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How to find the offending query?

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Syed Naseer_1
Occasional Advisor

How to find the offending query?

Hi,

One of our DB went down with ORA-470. We know that the system killed some oracle processes when it ran out of swap.

How can i determine which were the queries running at the time this happened? Does the DB keep history of all queries that were run? The DB has since been restarted. Can we still obtain the info i need?

Thanks,
Naseer.
8 REPLIES
Fred Ruffet
Honored Contributor
Solution

Re: How to find the offending query?

You will not get any info unless your DB has sql_trace parameter set to true. This is not the default, and setting it to true may imply a overhead in resources consumption.

All info you will get are in directory specified by background_dump_dest, user_dump_dest and core_dump_dest parameters. In background_dump_dest you may found info in alert_.log file. In User_dump_dest you can also have info logged by user processes if they had to. Look at files having mtime near to crash.

Regards,

Fred
--

"Reality is just a point of view." (P. K. D.)
Steven E. Protter
Exalted Contributor

Re: How to find the offending query?

If your system is actually running out of swap:

swapinfo -tam

make sure thats true and deal with that issue as well. If you are using oracle and swapping with a high page rate(vmstat) then you should consider adding memory.

Oracle loves memory, eats it for lunch and asks for more.

SEP
Steven E Protter
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Jean-Luc Oudart
Honored Contributor

Re: How to find the offending query?

If the database has been restarted you won't have any information from the SGA.

In the future, you can run attached script to interrogate the SGA for active query.

Regards,
Jean-Luc
fiat lux
Fred Ruffet
Honored Contributor

Re: How to find the offending query?

Note that ORA-470 error reports an error from log writer. You may found a dump file for lgwr in background_dump_dest directory about this error that could give you more informations.

This dump file may be named like :
_lgwr_.trc

Regards,

Fred
--

"Reality is just a point of view." (P. K. D.)
Mel_12
Advisor

Re: How to find the offending query?

Since, it is narrowed down to the DB writer, the last respondent is right about looking for the associated trace file in the udump directory. If it is actually the database writer (Archiver) that gave up on you, it would take the system down. The same applies to all other background processes such as log writer, ckpt, smon, pmon and the rest of them.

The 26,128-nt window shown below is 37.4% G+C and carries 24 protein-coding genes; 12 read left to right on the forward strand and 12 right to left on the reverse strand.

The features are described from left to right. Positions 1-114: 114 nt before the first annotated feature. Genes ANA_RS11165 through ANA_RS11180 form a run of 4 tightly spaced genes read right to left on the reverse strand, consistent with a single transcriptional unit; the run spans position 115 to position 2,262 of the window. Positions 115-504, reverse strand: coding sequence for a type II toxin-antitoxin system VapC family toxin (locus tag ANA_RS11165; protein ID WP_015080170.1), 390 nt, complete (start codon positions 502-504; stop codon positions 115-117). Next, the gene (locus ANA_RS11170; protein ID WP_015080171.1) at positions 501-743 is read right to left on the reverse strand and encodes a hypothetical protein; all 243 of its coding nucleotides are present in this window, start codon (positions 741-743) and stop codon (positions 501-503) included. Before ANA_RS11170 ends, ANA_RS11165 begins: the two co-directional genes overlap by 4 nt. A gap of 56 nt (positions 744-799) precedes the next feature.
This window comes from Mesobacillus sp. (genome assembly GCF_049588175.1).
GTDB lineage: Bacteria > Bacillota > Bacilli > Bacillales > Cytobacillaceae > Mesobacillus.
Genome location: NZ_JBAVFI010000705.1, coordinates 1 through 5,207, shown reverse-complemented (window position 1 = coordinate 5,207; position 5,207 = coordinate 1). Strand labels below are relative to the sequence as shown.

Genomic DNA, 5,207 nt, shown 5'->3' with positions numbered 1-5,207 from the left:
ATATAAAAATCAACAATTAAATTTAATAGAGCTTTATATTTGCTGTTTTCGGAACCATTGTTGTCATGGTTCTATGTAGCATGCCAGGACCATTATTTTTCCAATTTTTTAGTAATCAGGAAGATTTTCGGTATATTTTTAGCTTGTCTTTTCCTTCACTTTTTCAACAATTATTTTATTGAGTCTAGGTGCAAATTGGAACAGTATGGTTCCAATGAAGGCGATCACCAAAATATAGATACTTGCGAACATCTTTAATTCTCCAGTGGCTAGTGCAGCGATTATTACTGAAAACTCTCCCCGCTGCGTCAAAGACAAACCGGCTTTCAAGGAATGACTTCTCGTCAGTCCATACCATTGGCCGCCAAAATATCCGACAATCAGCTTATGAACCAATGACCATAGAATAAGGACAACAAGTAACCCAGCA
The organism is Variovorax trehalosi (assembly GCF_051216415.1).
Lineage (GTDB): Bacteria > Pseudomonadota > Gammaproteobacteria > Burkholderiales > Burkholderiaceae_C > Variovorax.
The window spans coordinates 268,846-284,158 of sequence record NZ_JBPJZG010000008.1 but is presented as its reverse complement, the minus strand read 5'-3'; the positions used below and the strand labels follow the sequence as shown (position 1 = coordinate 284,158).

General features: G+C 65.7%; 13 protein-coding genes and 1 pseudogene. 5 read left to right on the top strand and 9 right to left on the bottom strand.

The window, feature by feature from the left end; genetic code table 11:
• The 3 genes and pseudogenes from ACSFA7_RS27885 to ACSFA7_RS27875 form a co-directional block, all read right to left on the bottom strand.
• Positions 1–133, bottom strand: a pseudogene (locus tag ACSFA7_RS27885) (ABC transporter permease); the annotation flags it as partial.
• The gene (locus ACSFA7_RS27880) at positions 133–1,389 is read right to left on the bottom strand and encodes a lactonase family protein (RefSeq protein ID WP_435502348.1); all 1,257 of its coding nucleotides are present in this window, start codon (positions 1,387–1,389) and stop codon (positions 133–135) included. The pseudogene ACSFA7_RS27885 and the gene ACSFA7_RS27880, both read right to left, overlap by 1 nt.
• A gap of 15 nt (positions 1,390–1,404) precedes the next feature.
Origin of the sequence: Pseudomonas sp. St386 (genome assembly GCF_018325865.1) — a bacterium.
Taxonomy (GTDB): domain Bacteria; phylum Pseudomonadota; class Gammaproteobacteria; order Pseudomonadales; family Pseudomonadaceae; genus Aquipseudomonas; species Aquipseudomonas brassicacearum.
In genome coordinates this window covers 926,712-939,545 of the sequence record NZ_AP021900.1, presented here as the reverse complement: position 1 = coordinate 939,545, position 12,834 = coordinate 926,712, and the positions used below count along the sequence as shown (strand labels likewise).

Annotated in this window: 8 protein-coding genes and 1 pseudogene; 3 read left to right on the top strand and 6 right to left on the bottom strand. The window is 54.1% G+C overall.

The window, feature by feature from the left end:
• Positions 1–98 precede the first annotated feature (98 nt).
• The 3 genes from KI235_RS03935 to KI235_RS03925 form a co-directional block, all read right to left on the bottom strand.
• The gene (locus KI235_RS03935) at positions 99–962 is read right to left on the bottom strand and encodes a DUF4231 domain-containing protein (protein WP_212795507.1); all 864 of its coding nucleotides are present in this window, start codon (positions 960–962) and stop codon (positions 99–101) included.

Hope this helps.
Mel
Indira Aramandla
Honored Contributor

Re: How to find the offending query?

Hi Naseer,

Normally ORA-470 signals that the LGWR process terminated due to an error. And hence PMON terminated the instance due to error ORA-470.

It's hard to say exactly what the problem is at this point. When one background process terminates abnormally, it's termination is detected by another background process who will report the error and terminate the instance (basically, if one background process fails, they all fail...).

You look in the alert.log and find no errors or trace files referenced. When you check the bdump directory, you do find three trace files (DBWR, LGWR and PMON trace files. The trace file for the LGWR process should provide information as to what the error was that LGWR encountered. If it for some reason points to another background process dying, you need to check the trace file for that background process, and so on, until you find the error that started it all.

The DBWR trace file contains the following errors:
ora-00447 fatal error in background process
ora-00470 LGWR process terminated with error

In the LGWR trace file you find:
ora-00447 fatal error in background process
ora-00313 open failed for members of log group of thread
ora-00312 online log thread :
ora-07362 sfifi: open error, unable to open file.
ora-00470 LGWR process terminated with error

In the PMON trace file you find:
ora-00447 fatal error in background process
ora-00470 LGWR process terminated with error

When no trace files are written you may be out of file descriptors (NFILE kernel parameter). If you have recently added new files to the database then you might have your System Administrator check for any OS specific errors and increase the 'NFILES' parameter on the Operating System. The OS kernel parameter 'NFILES' parameter is set too low. When Oracle is trying to open an online log file, it is failing due to operating system restraints.

Or you can put a trace for the session that queries or set trace on for the database.


Indira A

Never give up, Keep Trying
Syed Naseer_1
Occasional Advisor

Re: How to find the offending query?

Fred, Steven, Jean-Luc, Mel and Indira

Many thanks for spending your valuable time in replying to my query.

In summary, i will need to enable sql_trace at the DB level to capture the info i need. However, this is quite expensive in terms of performance.
Will discuss this option with the customer's DBA.

Thanks,
Naseer.
Syed Naseer_1
Occasional Advisor

Re: How to find the offending query?

Considering turning on sql_trace, to capture the offending sql in case the problem recurrs.

Thanks to all who replied.